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The Hill: GOP bill proposes freeze on US naturalizations

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Washington, D.C., September 29, 2016 | comments
A House Republican introduced legislation to prevent the U.S. government from granting immigrants citizenship, responding to a report found that several hundred people slated for deportation were accidentally naturalized.
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By Cristina Marcos

A House Republican introduced legislation to prevent the U.S. government from granting immigrants citizenship, responding to a report found that several hundred people slated for deportation were accidentally naturalized.

The bill, offered by Rep. John Culberson (R-Texas) before Congress departed this week for its pre-election recess, would halt any new naturalizations until the Department of Homeland Security (DHS) finishes modernizing its fingerprint record database.

DHS inspector general report made public this month stated that at least 858 people ordered to be deported were mistakenly granted citizenship because their digital fingerprint records weren’t in DHS or FBI databases. Some paper-based fingerprint records weren’t consistently converted into digital form.

However, DHS Secretary Jeh Johnson told the Senate Homeland Security and Governmental Affairs Committee this week that the number of people mistakenly granted citizenship was actually closer to 750.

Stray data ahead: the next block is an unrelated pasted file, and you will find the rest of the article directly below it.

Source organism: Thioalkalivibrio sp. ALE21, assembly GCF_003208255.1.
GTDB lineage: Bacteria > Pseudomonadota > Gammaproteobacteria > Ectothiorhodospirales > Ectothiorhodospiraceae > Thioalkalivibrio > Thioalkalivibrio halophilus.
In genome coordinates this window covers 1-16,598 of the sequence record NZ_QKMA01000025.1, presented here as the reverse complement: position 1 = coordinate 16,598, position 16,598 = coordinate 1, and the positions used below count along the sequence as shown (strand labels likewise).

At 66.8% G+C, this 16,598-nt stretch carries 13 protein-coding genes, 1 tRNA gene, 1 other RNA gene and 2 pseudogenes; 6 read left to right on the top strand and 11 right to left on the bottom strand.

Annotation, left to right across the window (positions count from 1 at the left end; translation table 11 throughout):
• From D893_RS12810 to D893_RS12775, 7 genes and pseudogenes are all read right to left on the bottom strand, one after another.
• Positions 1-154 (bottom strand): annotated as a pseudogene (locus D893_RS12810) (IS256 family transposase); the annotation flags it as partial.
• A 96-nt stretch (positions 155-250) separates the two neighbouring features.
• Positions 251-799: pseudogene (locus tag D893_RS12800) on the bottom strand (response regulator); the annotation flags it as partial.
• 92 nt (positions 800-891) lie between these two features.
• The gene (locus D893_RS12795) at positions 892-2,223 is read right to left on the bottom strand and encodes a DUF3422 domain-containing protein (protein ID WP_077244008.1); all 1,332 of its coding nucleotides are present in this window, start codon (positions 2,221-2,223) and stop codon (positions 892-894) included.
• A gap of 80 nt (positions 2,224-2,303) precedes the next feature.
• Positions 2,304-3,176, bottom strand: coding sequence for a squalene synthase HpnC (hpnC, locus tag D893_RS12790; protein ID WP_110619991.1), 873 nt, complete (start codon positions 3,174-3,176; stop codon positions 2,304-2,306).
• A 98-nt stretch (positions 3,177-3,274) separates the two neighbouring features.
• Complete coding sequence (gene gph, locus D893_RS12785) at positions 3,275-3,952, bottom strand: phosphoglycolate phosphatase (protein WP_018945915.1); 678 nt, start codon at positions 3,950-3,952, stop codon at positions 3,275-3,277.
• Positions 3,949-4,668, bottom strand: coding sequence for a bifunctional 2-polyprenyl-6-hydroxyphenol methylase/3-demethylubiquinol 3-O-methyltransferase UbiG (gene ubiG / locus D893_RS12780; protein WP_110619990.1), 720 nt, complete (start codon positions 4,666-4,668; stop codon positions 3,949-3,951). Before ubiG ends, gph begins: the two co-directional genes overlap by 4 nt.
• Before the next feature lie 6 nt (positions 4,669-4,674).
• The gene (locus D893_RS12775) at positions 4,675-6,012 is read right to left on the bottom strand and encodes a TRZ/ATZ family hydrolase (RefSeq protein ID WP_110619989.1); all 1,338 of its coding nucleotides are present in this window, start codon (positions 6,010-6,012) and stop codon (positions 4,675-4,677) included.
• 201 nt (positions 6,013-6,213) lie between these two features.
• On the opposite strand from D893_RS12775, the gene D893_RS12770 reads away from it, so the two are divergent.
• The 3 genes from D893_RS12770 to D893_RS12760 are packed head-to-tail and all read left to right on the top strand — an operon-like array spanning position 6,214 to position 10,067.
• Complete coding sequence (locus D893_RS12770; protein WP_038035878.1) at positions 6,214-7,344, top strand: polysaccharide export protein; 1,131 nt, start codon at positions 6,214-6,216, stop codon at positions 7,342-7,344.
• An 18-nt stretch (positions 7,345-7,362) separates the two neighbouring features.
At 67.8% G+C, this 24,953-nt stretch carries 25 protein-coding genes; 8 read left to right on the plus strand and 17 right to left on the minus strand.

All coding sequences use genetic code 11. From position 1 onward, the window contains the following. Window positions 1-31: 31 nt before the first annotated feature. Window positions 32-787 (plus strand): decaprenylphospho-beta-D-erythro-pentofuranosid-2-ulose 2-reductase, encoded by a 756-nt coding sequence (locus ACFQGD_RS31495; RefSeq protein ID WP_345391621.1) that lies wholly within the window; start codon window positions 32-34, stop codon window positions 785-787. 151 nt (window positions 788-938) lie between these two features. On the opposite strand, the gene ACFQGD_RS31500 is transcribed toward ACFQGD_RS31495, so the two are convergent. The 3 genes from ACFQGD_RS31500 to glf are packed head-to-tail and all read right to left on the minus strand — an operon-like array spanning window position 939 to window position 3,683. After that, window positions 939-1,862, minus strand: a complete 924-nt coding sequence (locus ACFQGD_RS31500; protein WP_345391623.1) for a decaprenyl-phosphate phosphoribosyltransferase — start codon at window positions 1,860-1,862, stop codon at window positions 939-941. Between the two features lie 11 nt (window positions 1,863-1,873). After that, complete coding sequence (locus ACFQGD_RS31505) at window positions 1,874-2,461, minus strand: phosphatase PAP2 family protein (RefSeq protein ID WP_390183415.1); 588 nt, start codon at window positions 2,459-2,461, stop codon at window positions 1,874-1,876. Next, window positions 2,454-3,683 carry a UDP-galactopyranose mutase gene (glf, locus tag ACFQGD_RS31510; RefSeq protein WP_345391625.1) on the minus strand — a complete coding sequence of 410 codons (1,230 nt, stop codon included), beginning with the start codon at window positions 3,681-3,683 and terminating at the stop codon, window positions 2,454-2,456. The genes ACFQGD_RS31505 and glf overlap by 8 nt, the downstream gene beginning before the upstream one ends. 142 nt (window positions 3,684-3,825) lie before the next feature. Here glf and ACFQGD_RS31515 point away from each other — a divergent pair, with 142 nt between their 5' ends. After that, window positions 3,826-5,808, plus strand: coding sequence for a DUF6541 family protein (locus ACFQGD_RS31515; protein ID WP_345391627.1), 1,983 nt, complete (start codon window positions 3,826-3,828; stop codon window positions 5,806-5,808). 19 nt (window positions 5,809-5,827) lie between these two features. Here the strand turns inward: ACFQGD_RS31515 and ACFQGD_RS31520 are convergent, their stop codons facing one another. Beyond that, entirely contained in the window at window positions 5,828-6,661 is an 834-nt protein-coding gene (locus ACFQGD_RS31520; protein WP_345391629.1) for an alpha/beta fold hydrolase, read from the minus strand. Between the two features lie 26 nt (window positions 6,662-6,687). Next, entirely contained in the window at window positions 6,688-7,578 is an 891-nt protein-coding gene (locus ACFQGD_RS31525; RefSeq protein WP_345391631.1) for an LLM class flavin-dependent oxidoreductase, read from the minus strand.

Immigration and Customs Enforcement (ICE) identified missing fingerprint records for about 315,000 immigrants who were criminals or had been ordered deported, according to the inspector general report.

“It is absolutely outrageous that these 858 aliens were able to defraud the government because these paper based fingerprints were not uploaded,” Culberson said in a statement. 

Johnson tried to downplay fears at the Senate hearing that the mistakenly naturalized immigrants would cause harm to the U.S.

“I have no basis to believe that any of them were terrorists or suspected terrorists,” Johnson said.

Culberson’s bill would further require DHS to refer cases of erroneous naturalization to the Justice Department in order to revoke the citizenship.

In the meantime, immigration officials could still accept applications for naturalization and conduct interviews.

To see the original article, click here.

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